verbose         (bool)  Verbose  mode;  abbreviated  verb; When verbose
                       mode is enabled,  tip prints  messages  while  dialing,
                       shows  the current number of lines transferred during a
                       file transfer operations, and more. If the nv  capabil-
                       ity is present, verbose is initially set to off. Other-
                       wise, verbose is initially set to on.



       SHELL           (str) The name of the shell to use for the ~!  command;
                       default  value  is  /bin/sh, or taken from the environ-
                       ment.



       HOME            (str) The home directory to use  for  the  ~c  command.
                       Default value is taken from the environment.



EXAMPLES
       Example 1: Using the tip command

       An example of the dialog used to transfer files is given below.

       arpa% tip monet
       [connected]
       ...(assume we are talking to a UNIX system)...
       ucbmonet login: sam
       Password:
       monet% cat  sylvester.c
       ~> Filename: sylvester.c
       32 lines transferred in 1 minute 3 seconds
       monet%
       monet% ~< Filename: reply.c
       List command for remote host: cat reply.c
       65 lines transferred in 2 minutes
       monet%
       ...(or, equivalently)...
       monet% ~p sylvester.c
       ...(actually echoes as ~[put] sylvester.c)...
       32 lines transferred in 1 minute 3 seconds
       monet%
       monet% ~t reply.c
       ...(actually echoes as ~[take] reply.c)...
       65 lines transferred in 2 minutes
       monet%
       ...(to print a file locally)...
       monet% ~|Local command: pr h sylvester.c | lpr
       List command for remote host: cat sylvester.c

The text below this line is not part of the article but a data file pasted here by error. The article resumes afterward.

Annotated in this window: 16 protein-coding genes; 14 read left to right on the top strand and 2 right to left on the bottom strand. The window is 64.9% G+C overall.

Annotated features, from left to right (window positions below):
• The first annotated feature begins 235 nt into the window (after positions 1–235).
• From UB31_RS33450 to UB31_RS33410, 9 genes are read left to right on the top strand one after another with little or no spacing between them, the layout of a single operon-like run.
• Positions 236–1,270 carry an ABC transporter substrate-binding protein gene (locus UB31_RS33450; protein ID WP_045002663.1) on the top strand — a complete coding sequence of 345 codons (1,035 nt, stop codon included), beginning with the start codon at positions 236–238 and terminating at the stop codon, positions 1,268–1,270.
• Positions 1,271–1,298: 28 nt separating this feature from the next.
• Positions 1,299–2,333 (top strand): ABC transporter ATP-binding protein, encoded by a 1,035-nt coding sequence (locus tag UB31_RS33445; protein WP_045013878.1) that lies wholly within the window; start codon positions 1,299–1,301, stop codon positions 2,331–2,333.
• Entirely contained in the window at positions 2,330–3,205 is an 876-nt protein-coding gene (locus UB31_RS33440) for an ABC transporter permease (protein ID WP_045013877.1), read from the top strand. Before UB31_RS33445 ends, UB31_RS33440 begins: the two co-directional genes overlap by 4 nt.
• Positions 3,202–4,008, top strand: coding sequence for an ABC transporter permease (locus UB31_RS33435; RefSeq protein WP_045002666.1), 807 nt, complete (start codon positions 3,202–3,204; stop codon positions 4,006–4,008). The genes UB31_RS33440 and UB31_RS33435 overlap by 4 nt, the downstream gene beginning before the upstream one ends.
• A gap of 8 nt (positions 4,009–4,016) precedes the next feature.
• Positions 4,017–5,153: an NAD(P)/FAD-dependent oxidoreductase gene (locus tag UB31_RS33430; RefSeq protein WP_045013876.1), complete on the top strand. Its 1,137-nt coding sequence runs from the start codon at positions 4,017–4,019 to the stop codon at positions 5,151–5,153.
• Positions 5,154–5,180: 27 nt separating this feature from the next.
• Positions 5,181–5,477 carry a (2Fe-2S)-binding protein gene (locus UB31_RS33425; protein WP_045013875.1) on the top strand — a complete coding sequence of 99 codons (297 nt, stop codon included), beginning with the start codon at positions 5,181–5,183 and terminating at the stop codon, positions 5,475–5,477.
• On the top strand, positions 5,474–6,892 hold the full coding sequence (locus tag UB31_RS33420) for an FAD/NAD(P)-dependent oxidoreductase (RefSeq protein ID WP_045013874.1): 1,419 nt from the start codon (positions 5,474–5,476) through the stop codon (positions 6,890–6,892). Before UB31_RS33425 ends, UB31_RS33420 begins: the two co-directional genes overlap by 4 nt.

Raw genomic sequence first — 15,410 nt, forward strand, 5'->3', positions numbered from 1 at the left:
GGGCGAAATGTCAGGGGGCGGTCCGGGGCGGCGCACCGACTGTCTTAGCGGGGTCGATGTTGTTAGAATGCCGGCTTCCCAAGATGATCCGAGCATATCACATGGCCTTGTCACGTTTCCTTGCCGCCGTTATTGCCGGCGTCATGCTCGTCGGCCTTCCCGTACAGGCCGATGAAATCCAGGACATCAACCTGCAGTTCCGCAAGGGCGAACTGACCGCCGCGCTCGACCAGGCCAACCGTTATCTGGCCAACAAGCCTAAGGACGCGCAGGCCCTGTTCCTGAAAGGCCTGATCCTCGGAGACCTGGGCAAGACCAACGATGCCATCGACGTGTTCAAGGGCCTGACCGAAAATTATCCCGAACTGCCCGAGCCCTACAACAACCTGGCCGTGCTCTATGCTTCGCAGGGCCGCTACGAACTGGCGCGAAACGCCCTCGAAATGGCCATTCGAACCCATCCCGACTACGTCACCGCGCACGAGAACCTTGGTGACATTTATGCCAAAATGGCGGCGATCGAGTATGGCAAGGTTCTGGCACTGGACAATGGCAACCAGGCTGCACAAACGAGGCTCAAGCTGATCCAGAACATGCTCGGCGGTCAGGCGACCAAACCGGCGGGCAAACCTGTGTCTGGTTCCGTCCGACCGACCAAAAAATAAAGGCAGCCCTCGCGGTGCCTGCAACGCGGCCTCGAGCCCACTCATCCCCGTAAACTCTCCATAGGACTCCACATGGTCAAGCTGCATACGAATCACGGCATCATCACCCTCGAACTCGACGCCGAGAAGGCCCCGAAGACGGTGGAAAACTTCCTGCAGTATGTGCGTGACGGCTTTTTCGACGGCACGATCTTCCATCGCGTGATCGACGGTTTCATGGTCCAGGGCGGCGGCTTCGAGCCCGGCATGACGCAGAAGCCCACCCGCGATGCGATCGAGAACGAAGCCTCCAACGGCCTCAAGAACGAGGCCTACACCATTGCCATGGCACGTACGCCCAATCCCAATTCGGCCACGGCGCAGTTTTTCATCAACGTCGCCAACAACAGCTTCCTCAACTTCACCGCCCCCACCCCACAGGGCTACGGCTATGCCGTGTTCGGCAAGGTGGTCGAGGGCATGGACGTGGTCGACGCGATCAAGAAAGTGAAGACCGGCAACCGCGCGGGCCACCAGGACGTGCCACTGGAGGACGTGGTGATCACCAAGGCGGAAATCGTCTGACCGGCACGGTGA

monet% ~^D
       [EOT]
       ...(back on the local system)...

ENVIRONMENT VARIABLES
       The following environment variables are read by tip.

       REMOTE   The location of the remote file.



       PHONES   The location of the file containing private phone numbers.



       HOST     A default host to connect to.



       HOME     One's log-in directory (for chdirs).



       SHELL    The shell to fork on a `~!' escape.



FILES
       /etc/phones


       /etc/remote


       /var/spool/locks/LCK..*                 lock  file  to  avoid conflicts
                                               with UUCP



       /var/adm/aculog                         file in  which  outgoing  calls
                                               are logged



       ~/.tiprc                                initialization file



ATTRIBUTES
       See attributes(5) for descriptions of the following attributes:


       tab()     allbox;     cw(2.750000i)|    cw(2.750000i)    lw(2.750000i)|
       lw(2.750000i).  ATTRIBUTE TYPEATTRIBUTE VALUE AvailabilitySUNWcsu


SEE ALSO
       cu(1C), mail(1), uucp(1C), vi(1), ioctl(2), attributes( 5)

BUGS
       There are two additional variables, chardelay and linedelay,  that  are
       currently not implemented.



SunOS 5.10                        28 Nov 2001                           tip(1)